Affiliate programs are a numbers based game. If you aren’t converting enough of your traffic into sales for the affiliate then you are going to be dropped down in ranking. It has nothing to do with how good they actually think your product is. If you generate 15 sales in a month at the #2 position and the #4 spot generates 16 sales then you’re going to be dropped to a lower spot. Affiliate websites are money makers. Instead of accurately informing the customer affiliates are doing everything they can to get you to sign up.
Web hosts are always competing with each other to get the top spots on affiliate websites to make more sales. Plenty of web hosts will add fake sales into an affiliate’s account to make it look like they are sending a lot more sales than the other hosts. This, in turn, makes the affiliate want to increase their ranking. It has nothing to do with how good the service is, but how much money the affiliate stands to make.
The example I will use here is from iPage, because it is the most blatant. As of right now they are the #1 web host on most review sites. Why? Because they offer hosting for $1.89/month and pay out a hefty CPA. I have been offered $250 from them and my website doesn’t get nearly the traffic that other review sites do. I assume they have offered at least $300 to the high traffic review sites.
Let’s do some math for a second. iPage offers web hosting for $1.89/mo if you sign up for 2 years. That’s $45.36 for 2 years of hosting. How could they afford to pay a $250 commission on a $45.36 sale? They would have to keep a customer for 5 and a half years just to break even, right? You just made the mistake that most customers do. You imply that renewing with iPage will cost you the same as your initial payment. Nope. Their renewal price for that same 2 year account is $8.49/mo, or $203.76 for the 2 years. They can get away with this by burying it in their terms that the $1.89 is a promotional price.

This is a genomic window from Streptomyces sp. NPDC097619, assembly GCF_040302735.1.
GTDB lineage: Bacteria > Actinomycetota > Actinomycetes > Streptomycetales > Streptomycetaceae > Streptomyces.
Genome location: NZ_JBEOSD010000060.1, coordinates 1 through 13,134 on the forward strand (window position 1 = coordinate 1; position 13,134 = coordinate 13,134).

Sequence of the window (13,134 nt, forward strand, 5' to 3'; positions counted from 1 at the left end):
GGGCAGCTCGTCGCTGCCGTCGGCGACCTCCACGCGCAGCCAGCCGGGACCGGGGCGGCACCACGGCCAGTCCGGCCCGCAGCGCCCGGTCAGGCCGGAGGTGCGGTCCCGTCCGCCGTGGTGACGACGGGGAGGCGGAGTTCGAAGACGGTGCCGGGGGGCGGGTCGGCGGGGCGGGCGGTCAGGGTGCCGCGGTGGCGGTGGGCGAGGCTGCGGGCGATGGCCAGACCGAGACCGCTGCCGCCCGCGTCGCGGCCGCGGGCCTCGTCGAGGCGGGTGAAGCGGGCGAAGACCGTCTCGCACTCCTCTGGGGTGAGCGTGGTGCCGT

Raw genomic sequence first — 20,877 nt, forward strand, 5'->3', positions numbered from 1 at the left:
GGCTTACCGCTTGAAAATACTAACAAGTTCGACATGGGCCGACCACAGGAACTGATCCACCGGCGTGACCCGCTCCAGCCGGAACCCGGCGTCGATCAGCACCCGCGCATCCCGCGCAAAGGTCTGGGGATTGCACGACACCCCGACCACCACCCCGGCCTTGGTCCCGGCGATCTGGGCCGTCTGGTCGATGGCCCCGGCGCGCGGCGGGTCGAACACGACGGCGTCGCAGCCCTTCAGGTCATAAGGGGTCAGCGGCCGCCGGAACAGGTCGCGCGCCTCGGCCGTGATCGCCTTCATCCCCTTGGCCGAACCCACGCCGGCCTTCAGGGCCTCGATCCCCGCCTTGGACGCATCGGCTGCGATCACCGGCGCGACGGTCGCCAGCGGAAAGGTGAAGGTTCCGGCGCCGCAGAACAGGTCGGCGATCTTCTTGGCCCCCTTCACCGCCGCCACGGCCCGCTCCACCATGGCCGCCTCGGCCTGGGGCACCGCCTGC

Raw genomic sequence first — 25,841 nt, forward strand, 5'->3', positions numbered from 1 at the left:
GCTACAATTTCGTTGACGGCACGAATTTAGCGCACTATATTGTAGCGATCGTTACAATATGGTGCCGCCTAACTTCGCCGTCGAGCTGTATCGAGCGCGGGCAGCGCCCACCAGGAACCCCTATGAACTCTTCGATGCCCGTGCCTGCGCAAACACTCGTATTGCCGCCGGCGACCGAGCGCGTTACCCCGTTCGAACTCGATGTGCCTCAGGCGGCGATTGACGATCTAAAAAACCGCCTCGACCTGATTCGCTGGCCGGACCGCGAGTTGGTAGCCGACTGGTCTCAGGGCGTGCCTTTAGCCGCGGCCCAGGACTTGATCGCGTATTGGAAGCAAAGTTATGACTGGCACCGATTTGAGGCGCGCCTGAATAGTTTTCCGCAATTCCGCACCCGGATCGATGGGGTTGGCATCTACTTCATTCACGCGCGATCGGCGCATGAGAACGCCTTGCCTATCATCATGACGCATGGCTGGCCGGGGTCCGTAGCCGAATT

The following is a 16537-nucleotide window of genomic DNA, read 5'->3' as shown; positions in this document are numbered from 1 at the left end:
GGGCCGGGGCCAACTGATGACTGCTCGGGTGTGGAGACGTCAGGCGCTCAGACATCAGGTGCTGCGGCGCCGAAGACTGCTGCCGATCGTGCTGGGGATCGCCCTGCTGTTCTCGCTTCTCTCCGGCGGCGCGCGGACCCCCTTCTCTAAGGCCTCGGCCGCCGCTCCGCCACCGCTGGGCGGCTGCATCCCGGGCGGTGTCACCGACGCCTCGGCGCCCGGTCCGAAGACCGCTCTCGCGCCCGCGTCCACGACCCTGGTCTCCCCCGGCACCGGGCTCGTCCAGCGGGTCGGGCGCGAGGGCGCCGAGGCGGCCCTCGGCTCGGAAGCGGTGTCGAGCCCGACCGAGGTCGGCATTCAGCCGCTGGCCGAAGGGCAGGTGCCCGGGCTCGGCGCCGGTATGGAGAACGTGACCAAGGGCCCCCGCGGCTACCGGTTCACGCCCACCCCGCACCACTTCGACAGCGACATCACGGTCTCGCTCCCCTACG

You won’t find out what the actual prices are unless you do some deep digging into their knowledgebase articles. This is the only place I have been able to find their renewal rates. And this is why you will not find them anywhere on my website as a suggested web host. I refuse to support a company that so blatantly tries to screw over their customers.
The EIG Effect
Most beginners who are looking for a web hosting company don’t know this, but Endurance International Group (EIG) owns over 50 different web hosting brands and they market them as if they are separate web hosting companies. Many of these hosting companies are what you will come across on top 10 hosting review sites. They include iPage, JustHost, FatCow, BlueHost, HostMonster, HostGator, and a whole lot more. For a full list you can Click Here. This allows them to buy every position on a hosting review website. This, in turn, means the customer is going to be buying hosting from the same company no matter what, without knowing that every brand is owned and operated by one company.
What’s worse is that EIG makes offers to purchase any web hosting company that becomes popular enough. Very recently they purchased HostGator for $225 million. Fortunately for the customers of HostGator, EIG has yet to make much of a change to the service, which is why they still are my #5 host. Unfortunately, when EIG purchases a hosting company, they usually run it into the ground by laying off support staff in order to outsource it for cheaper.
What’s the point of writing all this? I just want people to be as informed as they can when looking for a web host. I don’t like web hosts that try to screw over their customers. Don’t get me wrong, there are some websites that are legitimately reviewing web hosting companies and ranking them accordingly, but they are VERY few and far between. Take anything you read on any review site with a grain of salt. Chances are there is a lot of money to be made for that outstanding review that you’re reading.